And, she is not alone. She is accompanied by Raj, her current auto-rickshaw driver who owns 40 cats in the neighbouring slum and whose mother cooks the meat that Mira Devi buys specially for the dogs. Due to religious constrictions, Mira only prepares the vegetarian portions and outsources the meat preparations. Suresh, Raj’s younger brother is a kung-fu trainee and animal lover who joins him in the evenings to help the old lady. There are several little boys and girls from Raj’s slum who join her whenever they can, their fondness for the dogs blatantly apparent. But, as beautiful as this simple act of kindness is, one is acutely aware of the money that goes into this elaborate plan. “It totals up to 60 thousand rupees a month, with the food and auto expenses and the boy’s salaries.” Mira, however, doesn’t believe in hiding away her savings, donating it all to the cause.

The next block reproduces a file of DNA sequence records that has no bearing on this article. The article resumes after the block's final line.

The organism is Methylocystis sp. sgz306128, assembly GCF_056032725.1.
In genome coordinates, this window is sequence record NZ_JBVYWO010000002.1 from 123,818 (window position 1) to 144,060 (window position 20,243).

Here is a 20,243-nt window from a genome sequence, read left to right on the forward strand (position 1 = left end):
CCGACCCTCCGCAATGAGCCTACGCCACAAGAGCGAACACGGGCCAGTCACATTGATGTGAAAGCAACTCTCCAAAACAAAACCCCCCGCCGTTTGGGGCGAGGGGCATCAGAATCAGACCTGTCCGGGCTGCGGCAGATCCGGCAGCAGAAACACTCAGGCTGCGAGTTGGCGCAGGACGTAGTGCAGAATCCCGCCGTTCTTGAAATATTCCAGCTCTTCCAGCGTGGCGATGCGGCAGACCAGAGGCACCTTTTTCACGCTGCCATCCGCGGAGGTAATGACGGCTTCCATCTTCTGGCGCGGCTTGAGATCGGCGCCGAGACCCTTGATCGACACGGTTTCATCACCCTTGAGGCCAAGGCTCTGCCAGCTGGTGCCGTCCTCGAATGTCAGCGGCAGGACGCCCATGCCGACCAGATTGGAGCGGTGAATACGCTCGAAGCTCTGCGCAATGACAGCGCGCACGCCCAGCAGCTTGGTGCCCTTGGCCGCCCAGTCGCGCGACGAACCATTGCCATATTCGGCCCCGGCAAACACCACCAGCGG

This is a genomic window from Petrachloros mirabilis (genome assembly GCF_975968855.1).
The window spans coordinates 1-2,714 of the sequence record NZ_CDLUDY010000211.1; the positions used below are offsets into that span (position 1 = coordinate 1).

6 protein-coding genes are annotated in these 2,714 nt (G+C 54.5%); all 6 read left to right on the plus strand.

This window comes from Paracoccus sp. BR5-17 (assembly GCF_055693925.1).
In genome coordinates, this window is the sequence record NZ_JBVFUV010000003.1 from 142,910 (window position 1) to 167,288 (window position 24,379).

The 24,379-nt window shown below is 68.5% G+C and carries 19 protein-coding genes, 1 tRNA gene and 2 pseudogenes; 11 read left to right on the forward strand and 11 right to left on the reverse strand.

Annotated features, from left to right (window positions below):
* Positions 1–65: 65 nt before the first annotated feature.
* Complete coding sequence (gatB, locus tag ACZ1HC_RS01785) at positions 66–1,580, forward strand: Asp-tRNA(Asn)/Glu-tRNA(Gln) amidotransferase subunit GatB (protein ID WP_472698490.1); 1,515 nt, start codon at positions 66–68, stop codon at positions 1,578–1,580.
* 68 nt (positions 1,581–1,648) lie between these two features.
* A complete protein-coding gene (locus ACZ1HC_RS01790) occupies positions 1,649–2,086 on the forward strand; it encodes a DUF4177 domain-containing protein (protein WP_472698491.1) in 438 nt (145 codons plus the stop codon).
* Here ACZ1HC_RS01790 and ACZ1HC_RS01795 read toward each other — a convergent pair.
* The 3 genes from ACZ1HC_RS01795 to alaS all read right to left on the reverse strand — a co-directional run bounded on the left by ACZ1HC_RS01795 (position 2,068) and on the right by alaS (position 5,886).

Mira Devi with Raj, Suresh and the kids. 

MiraDevi has faced every obstacle with the obstinacy of a determined child. Her only fear at this stage in her life is the fate of her dogs when she passes and this gives her sleepless nights. She is extremely aware of her mortality and doesn’t shy away from it, which is probably why her heart soars when she sees some of the society folk follow in her footsteps. “In my life, I regret nothing,”she says, mirroring a fact I’m absolutely certain of from all the time I’ve spent with her.